Divorce was never in the plan for me. In fact, it was a concept I didn’t believe in, and truly I still don’t. When I got married I took it seriously. I said my vows, made my promises, and for a long time I believed I was doing the whole marriage thing right. We both did. That is until it just all fell apart. We spent years putting on happy faces, thinking that because we weren’t killing eachother that our marriage was a success, and one day it was as if I woke up and just knew it wasn’t right. I made a lot of mistakes. Big ones and little ones. Long story short, I’m a divorced woman. Through that I learned a lot about myself, about other people, about relationships, and about love. The fact of the matter is that I got it wrong the first time. I loved wrong. But in doing it wrong I learned a lot about how I could do it right. I love differently now. I thank God I went through what I did so that I have the chance to get it right this time around. For a long time I never thought I’d get out of the dark place I was in. If you’ve gone through a divorce or are going through one then you understand what I mean. But the beauty is that if you choose to take ownership of your faults and mistakes, you have the chance to learn, grow, and be a better person. Having a failed relationship isn’t a death sentence. It’s an opportunity.
5 Ways I Love Differently After Divorce
- I don’t assume he knows I love him: We often forget that being in a relationship and loving eachother are two different things. My ex-husband and I fell into the trap of thinking that because we were together then the other person knew we loved them, cared about them, and were thinking about them. I don’t do that anymore. I remind him that I love him non-stop. I say it more times than I care to count everyday. I’m a firm believer that actions speak louder than words, and showing someone you love them is obviously incredibly important, but don’t discount how important it is to hear those words as well.
- I understand respect: Most men’s number one need in a relationship is respect and to feel respected. My ex-husband used to tell me this all of the time. But all I heard was that he wanted me to cower down to him. I felt as if it was taking away my voice. Our relationship was a constant power trip. Now I understand that when you’re in a relationship you’re on the same side. If I “win” an argument, it’s not really winning. When the other person feels defeated, that’s not a win in any way. I want to compromise now. I want to work together. I don’t want to be the one to make the winning call. I want to make the call together. I’m not constantly fighting to be the one who “wears the pants”. Who cares? I understand now that I can give respect without depleting my own.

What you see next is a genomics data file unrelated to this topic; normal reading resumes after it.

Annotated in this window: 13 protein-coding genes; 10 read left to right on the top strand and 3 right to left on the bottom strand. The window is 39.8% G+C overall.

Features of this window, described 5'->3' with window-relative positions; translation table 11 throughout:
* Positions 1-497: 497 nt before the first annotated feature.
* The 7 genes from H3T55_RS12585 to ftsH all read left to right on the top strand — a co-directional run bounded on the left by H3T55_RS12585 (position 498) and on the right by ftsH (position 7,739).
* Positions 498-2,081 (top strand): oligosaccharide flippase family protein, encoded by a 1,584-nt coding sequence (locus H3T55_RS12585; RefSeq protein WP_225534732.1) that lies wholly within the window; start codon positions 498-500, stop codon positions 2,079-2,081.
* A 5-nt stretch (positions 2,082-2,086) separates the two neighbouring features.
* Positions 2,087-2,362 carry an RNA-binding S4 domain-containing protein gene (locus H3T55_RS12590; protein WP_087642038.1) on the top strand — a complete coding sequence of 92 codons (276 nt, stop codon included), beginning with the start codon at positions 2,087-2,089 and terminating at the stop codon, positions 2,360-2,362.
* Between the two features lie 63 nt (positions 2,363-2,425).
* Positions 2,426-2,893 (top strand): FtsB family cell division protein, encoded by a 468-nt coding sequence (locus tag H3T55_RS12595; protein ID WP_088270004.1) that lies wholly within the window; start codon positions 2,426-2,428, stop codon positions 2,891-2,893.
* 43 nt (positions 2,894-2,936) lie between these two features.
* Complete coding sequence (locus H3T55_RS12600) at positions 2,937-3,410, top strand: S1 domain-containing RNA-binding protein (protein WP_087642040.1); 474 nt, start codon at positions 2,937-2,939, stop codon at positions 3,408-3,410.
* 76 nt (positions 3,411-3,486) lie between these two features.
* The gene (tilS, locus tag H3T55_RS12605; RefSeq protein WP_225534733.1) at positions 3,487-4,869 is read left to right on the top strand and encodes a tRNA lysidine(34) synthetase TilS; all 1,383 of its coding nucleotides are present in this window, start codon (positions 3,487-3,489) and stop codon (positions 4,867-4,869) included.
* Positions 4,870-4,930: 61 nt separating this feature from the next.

- It really is the little things: We hear it said all the time. It’s the little things that matter. I’d always heard that, but I didn’t put it into practice. I knew that coming home to a clean kitchen would’ve made all the difference in the world to my ex-husband, but you know what? I was tired and if he wanted it done that bad he could do it himself. Sound familiar? I try not to be like that anymore. I know that dishes in the sink stress him out. Loading a dishwasher isn’t that hard. I know that having a drawer full of clean underwear makes him happy. I try to make that happen as often as I can. I know that when he wakes up and has to leave for work at 5am, lunch is the last thing he wants to have to try and figure out so I try to make sure I make enough food for dinner so he has yummy leftovers. It’s the little things. They matter. They make a difference.
- I talk: Communication hasn’t ever been my strong suite. I struggle with attachment and abandonment issues. Vulnerability is hard for me and true communication requires vulnerability. In my marriage I communicated by yelling. A lot. If I wasn’t yelling I was probably being really passive aggressive. I didn’t know how to handle conflict in a healthy way. I didn’t know how to just talk about things. Don’t get me wrong, I’m still no expert. I’m stumbling my way through this. But I talk. If something is bothering me I tell him before it’s turned into a burning rage inside of me. It’s amazing how something so simple can be so difficult, but simply talking is key.
- I’m a gardener: I spent 10 years with a man who I just assumed would always be there. We’d just always be married. We’d just kind of skate through life like we were supposed to. But life doesn’t work like that. Plans change. People change. I understand now that we can’t just skate through life. If we want something to last then we have to work hard to make it happen. You can’t plant a garden and just leave it and expect it to stay beautiful. Weeds will grow, droughts will come, floods will come, pests will invade, and it is our job as the gardeners to do what it takes to make sure that garden is taken care of and tended to so it can continue to grow and flourish. Relationships are a garden that takes two people who are willing to dedicate their lives to being gardeners. I want to be a gardener now. Not just someone who likes the idea of one, but never puts in the work to make it happen. That’s not me anymore.
So often we are met with pessimistic views of divorce and divorcees. Divorce is ugly and terrible, but life after divorce doesn’t have to be. Learn from it. Grow from it. Be better. Love better. Very seldom is anyone blameless in a failed relationship. Take a good, long, hard look at yourself and make the changes you need to make so that you can have your happy ending one day. They exist. But they only exist for the people willing to work for them.